The thing about rental housing is that its almost impossible to do in Vancouver because of the cost of land, says Durning, noting it wasnt until Larry Campbell was elected mayor in 2002 when secondary suites were legalized. Im not saying Im for or against the STIR program but how else are we going to get rental housing built if we dont give the developer some incentive?
Adds Durning: I realize some communities have some concerns, but I think the concerns are more that they dont want big towers in their neighbourhoods. I dont want to start a fight with anybody, but we need rental housing.
Following close behind Robertsons housing agenda is his drive to make the city more environmentally friendly via separated bike lanes, the creation of so-called green jobs and providing local food options for residents. This is where he collides head-on with Anton.
Some background: Anton, an avid cyclist, voted for the most controversial link of the separated bike lane network on Hornby Street, only to attempt to rescind her vote the next day after concluding the council meeting was a mere formalitypolitical theatre, she called it.
City statistics show bicycle trips have increased significantly along Hornby Street and the rest of the separated lane network, which runs over the Burrard Bridge, along Hornby to Dunsmuir and across the Dunsmuir viaduct to Chinatown.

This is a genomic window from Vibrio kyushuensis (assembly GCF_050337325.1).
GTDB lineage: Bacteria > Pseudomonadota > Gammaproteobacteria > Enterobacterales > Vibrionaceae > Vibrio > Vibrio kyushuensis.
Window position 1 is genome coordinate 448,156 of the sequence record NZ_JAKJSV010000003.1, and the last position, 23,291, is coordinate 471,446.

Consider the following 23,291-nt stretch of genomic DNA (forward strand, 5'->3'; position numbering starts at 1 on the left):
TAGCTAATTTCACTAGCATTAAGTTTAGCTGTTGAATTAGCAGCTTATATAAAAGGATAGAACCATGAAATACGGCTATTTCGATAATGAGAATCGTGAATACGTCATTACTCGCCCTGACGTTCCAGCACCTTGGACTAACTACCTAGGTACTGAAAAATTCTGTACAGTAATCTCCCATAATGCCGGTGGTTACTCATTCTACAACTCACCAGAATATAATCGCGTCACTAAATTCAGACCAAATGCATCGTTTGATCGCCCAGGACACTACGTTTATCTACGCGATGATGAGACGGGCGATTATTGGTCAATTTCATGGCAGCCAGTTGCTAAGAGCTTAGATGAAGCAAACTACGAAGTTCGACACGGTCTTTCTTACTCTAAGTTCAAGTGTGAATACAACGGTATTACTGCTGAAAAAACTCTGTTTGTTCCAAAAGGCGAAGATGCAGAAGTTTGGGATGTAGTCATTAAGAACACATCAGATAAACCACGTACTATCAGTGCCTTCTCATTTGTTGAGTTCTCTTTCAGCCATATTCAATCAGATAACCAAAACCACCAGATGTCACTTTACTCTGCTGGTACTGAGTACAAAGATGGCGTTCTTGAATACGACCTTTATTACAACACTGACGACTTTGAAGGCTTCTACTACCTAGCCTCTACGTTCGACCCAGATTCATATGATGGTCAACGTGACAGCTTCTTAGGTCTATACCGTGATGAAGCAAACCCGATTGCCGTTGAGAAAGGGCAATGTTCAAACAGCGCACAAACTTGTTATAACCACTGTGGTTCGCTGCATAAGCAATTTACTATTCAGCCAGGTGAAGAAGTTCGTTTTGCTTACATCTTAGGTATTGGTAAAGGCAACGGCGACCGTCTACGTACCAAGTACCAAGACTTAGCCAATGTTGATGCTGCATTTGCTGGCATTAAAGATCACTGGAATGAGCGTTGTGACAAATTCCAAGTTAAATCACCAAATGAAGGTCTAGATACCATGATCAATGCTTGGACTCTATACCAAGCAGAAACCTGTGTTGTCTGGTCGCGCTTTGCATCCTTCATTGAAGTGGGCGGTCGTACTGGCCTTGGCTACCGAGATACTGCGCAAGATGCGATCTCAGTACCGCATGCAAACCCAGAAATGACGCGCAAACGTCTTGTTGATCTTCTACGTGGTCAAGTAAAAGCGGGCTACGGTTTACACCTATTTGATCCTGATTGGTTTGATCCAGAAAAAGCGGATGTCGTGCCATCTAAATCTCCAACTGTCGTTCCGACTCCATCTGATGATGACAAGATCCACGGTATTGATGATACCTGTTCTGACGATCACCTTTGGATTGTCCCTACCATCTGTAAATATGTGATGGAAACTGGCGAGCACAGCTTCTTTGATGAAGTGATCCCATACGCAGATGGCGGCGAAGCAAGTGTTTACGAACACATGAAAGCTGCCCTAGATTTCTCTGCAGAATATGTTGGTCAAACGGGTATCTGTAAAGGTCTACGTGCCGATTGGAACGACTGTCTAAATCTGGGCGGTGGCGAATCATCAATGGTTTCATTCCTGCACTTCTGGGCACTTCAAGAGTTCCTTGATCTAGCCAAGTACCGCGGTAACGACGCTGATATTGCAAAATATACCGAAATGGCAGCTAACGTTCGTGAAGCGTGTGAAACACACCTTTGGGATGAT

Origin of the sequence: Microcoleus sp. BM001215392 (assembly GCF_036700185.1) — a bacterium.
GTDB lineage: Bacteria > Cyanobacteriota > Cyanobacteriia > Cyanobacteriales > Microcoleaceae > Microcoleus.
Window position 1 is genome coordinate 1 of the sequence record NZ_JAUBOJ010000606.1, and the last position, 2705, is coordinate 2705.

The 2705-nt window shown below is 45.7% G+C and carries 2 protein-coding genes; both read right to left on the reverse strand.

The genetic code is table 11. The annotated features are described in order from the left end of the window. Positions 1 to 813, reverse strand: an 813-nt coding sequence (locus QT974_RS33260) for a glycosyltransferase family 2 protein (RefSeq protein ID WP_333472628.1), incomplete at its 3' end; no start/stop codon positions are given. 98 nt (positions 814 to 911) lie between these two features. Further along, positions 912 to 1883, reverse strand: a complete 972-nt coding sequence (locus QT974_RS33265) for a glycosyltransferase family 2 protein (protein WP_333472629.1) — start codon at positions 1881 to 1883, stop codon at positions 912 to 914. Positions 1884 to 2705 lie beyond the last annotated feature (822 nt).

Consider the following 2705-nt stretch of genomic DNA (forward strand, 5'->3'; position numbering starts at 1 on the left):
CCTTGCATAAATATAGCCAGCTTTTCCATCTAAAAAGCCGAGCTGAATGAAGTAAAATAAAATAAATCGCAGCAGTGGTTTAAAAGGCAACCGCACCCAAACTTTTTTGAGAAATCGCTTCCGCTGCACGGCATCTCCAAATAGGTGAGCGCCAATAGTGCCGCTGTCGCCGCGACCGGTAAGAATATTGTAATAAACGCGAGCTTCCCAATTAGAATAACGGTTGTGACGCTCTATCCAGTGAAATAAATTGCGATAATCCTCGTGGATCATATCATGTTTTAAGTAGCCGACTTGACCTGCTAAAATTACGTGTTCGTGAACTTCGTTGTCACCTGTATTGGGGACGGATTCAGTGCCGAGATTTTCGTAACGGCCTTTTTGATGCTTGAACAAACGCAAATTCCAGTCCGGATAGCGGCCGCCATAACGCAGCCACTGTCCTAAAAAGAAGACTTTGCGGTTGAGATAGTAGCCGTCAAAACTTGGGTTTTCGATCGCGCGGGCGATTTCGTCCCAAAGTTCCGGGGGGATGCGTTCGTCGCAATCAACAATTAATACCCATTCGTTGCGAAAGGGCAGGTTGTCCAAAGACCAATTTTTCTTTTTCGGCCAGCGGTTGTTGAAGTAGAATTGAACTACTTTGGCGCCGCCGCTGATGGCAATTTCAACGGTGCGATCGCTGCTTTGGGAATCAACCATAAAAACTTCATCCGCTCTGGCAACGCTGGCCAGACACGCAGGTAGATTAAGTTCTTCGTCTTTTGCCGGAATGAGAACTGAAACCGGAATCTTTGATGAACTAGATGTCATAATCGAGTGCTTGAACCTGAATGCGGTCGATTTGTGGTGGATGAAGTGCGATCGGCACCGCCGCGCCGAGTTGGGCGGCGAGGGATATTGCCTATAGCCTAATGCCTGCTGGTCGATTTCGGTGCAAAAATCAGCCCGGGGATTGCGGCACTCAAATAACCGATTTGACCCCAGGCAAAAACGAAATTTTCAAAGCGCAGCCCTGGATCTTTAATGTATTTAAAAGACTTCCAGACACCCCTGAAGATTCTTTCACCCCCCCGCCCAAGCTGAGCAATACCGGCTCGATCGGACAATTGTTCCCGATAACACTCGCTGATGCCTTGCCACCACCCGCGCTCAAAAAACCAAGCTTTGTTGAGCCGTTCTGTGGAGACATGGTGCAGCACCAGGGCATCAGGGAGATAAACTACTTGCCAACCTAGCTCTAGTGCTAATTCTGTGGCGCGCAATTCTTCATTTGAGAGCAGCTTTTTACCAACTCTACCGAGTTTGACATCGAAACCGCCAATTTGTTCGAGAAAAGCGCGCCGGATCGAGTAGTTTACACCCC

While Robertson agrees some businesses are upset with the lanesbut he knows none that have gone bankrupt as Anton suggestedhe makes no apologies for implementing a change to the citys road system that he believes is crucial to the citys future. Many of the debates in Vancouver end up very inwardly focused and we dont look outward at the world and see what other cities have done, he says. The bike lanes are an example of that, where people dont know this is happening in all the worlds greatest cities. Its the only way that you can intensify the activity in a downtown without more congestion and pollution.
To the chickens: As of June 2010, residents have been allowed to keep backyard hens. So far, 55 households are registered with the program. And according to the city, there have been no costs associated to the initiative; the $20,000 allocated for a so-called shelter for abandoned chickens hasnt been spent because the city has successfully relocated chickens to hobby farms.
As for the lawns to loaves project that Anton has criticized, Robertson sees merit in giving $5,000 to the Environmental Youth Alliance to promote growing wheat on 30 lawns. All of us are conscious of how are tax dollars are being spent, particularly with a recession and people feeling the pinch on affordability, he says. So it is easy to raise a stink about an issue of spending that might sound goofy to some. But I think food is an important issue in our city.
Food options are central in the 162-page Greenest Action Plan that had Anton asking why no costs were associated to an ambitious agenda applauded by various environmental groups when the plan was approved in July. Its a long term plan that will have many actions that will come back to council for approval, the mayor says. The cost of any individual action will be clear when those decisions are made. The plan is setting a course and goals and metrics to achieve that. Its not a detailed to-do list with a budget attached.
So, do you believe himdo you believe in him?
Or is Robertson really a bicycle-riding radical bent on a green agenda, no matter what the cost to budgets, neighbourhoods and the citys economy?
Were elected at large in this city and we work hard to represent the whole city and its long-term interests, Robertson says. Sometimes theres short-term pain for long-term gain and our decisions are tough. Thats the reality of governing.
The election is Nov. 19.